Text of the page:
A new stream of support has been added to the B.C. Indigenous Agriculture Development program. (Pixabay photo)

A new stream of support has been added to the B.C. Indigenous Agriculture Development program. (Pixabay photo)

Funds announced for B.C. Indigenous entrepreneurs pursuing food, agriculture

Entrepreneurs can receive up to $8,000

A new stream of support has been added to the B.C. Indigenous Agriculture Development program to help entrepreneurs who are interested in developing farming-and-food-related businesses.

Announced Tuesday (June 30) by the provincial and federal government, the new stream will provide Indigenous entrepreneurs with up to $8,000 in specialized planning and coaching services to develop and plan.

Chief of the Williams Lake First Nation Willie Sellars said in a news release they fully support the province’s agricultural sector, food security and First Nations’ entrepreneurial spirit, especially during the COVID-19 pandemic.

Read More: Canada unveils $50M boost to help agriculture sector with 14-day COVID-19 quarantine

“This new program is both beneficial and supportive for my community members and to all Indigenous agricultural entrepreneurs in B.C.”

Agricultural Minister Marie-Claude Bibeau said the federal government recognizes the importance of Indigenous entrepreneurs who are growing businesses of this kind in their communities.

“By providing tools and knowledge needed to succeed in the sector, we are investing in a more-resilient food system that will keep high-quality, local food on tables in communities throughout B.C.”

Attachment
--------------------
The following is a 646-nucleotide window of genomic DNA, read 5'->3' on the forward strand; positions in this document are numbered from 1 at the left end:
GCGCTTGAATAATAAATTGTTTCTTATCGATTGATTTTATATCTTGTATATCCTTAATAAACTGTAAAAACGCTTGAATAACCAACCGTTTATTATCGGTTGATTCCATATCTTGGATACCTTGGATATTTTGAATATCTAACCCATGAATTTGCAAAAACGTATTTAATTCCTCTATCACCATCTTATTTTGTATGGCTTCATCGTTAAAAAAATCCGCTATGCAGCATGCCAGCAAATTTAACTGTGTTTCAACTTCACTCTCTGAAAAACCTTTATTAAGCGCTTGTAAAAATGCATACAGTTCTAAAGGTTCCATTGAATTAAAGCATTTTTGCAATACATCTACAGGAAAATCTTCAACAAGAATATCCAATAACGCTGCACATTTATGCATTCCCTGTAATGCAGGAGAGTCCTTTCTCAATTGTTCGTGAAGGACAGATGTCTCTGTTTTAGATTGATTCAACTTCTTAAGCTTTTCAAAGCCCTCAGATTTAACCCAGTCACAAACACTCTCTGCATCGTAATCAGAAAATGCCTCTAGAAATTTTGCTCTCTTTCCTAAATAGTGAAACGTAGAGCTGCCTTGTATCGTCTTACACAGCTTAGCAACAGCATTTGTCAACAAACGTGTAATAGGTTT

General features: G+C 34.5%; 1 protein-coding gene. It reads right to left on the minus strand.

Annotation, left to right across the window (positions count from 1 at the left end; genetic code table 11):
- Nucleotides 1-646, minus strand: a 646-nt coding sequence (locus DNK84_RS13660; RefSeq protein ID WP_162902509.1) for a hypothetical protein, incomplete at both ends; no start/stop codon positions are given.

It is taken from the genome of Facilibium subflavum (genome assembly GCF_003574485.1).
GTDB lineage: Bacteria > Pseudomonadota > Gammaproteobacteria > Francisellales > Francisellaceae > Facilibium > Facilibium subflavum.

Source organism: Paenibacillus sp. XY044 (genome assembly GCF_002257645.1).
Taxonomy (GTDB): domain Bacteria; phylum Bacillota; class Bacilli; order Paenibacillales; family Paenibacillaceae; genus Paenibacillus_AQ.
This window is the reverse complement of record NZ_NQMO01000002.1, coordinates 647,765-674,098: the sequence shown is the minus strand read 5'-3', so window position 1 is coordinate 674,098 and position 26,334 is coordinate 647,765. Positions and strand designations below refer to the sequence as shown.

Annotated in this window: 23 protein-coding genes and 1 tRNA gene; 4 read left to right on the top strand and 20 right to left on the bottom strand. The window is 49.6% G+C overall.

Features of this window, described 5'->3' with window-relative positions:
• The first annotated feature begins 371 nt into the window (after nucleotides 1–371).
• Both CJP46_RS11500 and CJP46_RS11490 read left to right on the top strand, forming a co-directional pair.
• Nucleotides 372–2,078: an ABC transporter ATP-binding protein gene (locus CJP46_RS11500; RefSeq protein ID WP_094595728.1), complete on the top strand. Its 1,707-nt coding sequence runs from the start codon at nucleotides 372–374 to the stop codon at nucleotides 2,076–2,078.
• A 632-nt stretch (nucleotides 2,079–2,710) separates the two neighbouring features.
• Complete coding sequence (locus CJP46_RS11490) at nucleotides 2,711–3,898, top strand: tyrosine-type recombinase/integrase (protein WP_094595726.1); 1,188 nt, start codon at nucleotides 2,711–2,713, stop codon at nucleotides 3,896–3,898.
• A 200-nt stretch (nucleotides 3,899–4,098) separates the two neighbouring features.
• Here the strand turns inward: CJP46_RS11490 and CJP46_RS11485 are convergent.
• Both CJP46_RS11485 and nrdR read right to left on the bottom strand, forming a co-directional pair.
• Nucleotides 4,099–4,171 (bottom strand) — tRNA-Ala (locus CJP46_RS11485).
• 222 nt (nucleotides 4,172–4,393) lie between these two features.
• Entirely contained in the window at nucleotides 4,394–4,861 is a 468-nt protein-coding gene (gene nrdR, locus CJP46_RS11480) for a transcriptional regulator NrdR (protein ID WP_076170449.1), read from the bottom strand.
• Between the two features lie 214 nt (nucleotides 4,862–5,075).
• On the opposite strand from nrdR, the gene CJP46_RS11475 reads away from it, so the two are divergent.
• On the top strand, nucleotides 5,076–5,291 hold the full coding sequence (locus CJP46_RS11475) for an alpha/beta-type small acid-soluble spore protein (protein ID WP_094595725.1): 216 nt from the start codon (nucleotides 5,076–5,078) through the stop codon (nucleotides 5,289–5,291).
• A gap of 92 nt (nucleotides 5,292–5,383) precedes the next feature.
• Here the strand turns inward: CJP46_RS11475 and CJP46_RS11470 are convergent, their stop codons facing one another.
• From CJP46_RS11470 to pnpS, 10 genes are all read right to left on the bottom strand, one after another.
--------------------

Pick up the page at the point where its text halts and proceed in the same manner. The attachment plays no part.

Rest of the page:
Read More: Engaging youth key to sustainable future in agriculture, says B.C. teacher

Launched in 2018, the B.C. Indigenous Agriculture Development program is part of the Canadian Agricultural Partnership.

Applications for funding are being accepted on a first-come, first-serve basis.

Up to $19,000 in support to Indigenous governments, communities and organizations for feasibility assessments of food and agriculture development options is also available through the program.


Do you have a comment about this story? email:
rebecca.dyok@wltribune.com

Like us on Facebook and follow us on Twitter.

AgricultureBusinessFirst Nations

Get local stories you won't find anywhere else right to your inbox.
Sign up here

Just Posted

The property on which a residential school (pictured) that was torn down years ago in Lower Post is to be the location of a cultural centre. (Indian Residential School History and Dialogue Centre photo)
Lower Post residential school building to be demolished, replaced with cultural centre

Project to be funded by federal and provincial governments, Daylu Dena Council

Photo collage of loved ones lost to substance use and overdose. (Photo courtesy Moms Stop The Harm)
B.C. overdose deaths still rising 5 years after public health emergency declared

Moms Stop the Harm calls on B.C. to provide safe supply in response to deadly illicit drug use

Angelique Houlihan gets her COVID-19 vaccine jab last week at the community-wide clinic. (Angelique Houlihan photo)
Vaccine clinic continues this week

Plenty of booking spots available

District of Houston